I was sitting at a school board meeting the other night when the Assistant Superintendent of Educational Services said something I found a little profound.
Math is not something a student either good at or not. We don't tell our children, "Sorry, but you aren't a reader and never will be." or "You're a fantastic reader! Here, read all of Shakespeare in two months." Yet, when it comes to math, we do.
I sat there, a math hater from way back, and realized how often in my life as a student, that was exactly what I was told. From "girls just aren't as good at math" to "you're more language skilled which means math will be difficult". One of my sisters was told by a teacher to not worry about how a math problem was solved because, "You won't be able to understand it anyway. You're not math minded."
It's no wonder I hate math and my head gets achy and my temper short while I do my taxes. It's no wonder that the idea of my children needing help with their math homework in high school makes me lightheaded and reaching for a paper bag.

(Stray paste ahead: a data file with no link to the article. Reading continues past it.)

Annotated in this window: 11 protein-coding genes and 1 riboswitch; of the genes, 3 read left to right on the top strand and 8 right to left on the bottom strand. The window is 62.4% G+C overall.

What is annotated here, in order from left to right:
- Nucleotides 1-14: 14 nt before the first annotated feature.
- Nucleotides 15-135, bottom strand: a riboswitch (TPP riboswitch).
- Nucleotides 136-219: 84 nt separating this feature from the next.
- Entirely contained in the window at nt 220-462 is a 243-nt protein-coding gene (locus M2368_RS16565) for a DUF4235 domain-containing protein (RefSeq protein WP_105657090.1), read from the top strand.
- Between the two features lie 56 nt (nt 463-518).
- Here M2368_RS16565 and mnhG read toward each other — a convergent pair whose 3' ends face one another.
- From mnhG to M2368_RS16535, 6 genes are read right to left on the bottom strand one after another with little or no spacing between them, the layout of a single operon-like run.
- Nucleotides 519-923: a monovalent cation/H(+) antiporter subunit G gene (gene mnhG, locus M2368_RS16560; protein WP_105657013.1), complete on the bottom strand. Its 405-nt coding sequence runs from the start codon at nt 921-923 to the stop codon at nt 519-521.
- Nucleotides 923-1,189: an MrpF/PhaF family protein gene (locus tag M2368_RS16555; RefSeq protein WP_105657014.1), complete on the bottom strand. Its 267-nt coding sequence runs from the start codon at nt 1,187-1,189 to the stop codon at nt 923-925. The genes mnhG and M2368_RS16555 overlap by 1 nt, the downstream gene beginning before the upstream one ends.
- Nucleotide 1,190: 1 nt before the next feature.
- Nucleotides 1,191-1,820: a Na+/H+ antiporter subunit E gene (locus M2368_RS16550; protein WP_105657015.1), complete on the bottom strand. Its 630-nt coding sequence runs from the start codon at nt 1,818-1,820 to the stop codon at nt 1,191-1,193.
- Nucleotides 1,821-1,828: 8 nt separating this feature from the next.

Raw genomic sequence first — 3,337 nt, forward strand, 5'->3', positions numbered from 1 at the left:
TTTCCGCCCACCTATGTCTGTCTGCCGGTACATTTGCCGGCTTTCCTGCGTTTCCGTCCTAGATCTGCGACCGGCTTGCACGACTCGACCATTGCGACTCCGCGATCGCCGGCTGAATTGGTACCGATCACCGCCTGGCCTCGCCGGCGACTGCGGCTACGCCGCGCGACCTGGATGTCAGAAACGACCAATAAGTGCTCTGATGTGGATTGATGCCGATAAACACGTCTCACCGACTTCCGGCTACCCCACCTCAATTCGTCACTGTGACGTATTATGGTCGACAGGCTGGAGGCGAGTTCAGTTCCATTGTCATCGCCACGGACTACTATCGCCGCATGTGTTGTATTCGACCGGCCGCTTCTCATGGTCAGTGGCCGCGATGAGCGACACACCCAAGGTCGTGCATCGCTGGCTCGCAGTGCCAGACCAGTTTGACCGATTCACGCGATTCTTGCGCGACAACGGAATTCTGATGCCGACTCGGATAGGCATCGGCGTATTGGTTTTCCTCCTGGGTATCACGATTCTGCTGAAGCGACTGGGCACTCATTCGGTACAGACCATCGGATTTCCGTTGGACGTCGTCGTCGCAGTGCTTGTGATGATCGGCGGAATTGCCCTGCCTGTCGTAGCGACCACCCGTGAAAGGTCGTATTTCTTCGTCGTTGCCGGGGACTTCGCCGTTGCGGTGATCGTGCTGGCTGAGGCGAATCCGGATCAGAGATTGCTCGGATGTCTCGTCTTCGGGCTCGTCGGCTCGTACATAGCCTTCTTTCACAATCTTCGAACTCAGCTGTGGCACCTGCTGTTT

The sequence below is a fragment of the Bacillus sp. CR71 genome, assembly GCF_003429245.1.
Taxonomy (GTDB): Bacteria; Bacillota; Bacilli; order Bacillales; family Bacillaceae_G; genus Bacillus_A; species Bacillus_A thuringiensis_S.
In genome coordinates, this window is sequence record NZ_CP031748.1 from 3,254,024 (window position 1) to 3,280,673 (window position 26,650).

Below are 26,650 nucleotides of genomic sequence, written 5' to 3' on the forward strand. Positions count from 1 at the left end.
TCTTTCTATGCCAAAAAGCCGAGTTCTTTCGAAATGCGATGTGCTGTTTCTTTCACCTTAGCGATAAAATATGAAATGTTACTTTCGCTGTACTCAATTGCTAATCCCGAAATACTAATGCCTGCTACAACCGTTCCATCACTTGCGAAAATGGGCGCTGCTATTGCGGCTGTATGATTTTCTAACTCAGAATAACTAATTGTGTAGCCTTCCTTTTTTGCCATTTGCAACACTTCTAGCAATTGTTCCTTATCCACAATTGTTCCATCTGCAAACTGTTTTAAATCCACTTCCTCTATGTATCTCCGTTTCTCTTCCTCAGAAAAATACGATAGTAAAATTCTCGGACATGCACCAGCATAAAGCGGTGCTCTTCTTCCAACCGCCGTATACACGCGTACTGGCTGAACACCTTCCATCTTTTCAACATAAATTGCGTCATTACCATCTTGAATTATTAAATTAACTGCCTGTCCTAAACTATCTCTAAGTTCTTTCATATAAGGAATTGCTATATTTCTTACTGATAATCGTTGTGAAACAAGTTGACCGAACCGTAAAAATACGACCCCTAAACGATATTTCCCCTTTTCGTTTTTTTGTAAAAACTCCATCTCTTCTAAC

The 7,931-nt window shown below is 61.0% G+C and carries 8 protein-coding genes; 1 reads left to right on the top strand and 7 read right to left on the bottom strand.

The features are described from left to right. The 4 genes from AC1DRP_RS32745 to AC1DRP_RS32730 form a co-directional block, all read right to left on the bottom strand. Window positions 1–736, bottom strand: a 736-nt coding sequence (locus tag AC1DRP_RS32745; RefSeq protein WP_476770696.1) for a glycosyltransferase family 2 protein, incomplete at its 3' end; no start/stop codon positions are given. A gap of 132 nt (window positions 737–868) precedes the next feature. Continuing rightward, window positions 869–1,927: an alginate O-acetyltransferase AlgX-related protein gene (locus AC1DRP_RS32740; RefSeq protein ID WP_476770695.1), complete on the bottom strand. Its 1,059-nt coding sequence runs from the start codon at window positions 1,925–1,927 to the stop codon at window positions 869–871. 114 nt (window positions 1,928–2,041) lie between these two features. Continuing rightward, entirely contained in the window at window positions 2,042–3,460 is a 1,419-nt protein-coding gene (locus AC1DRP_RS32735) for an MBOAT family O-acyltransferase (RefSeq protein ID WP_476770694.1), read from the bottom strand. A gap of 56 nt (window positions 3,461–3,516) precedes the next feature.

I'm learning, though. I'm learning the importance of math. I'm learning to make sure my message to my kids is that math is just as wonderful and exciting as reading, even if I feel like I'm lying through my teeth. I'm doing it because I don't ever want them to learn the same lesson I learned:
Math is hard.
I want them, instead, to learn that they need to help grow their math brain. I want them to learn to see the level numbers, find comfort in their stability, and appreciation in the beauty of the universal language.
Maybe, just maybe, I'll learn the same.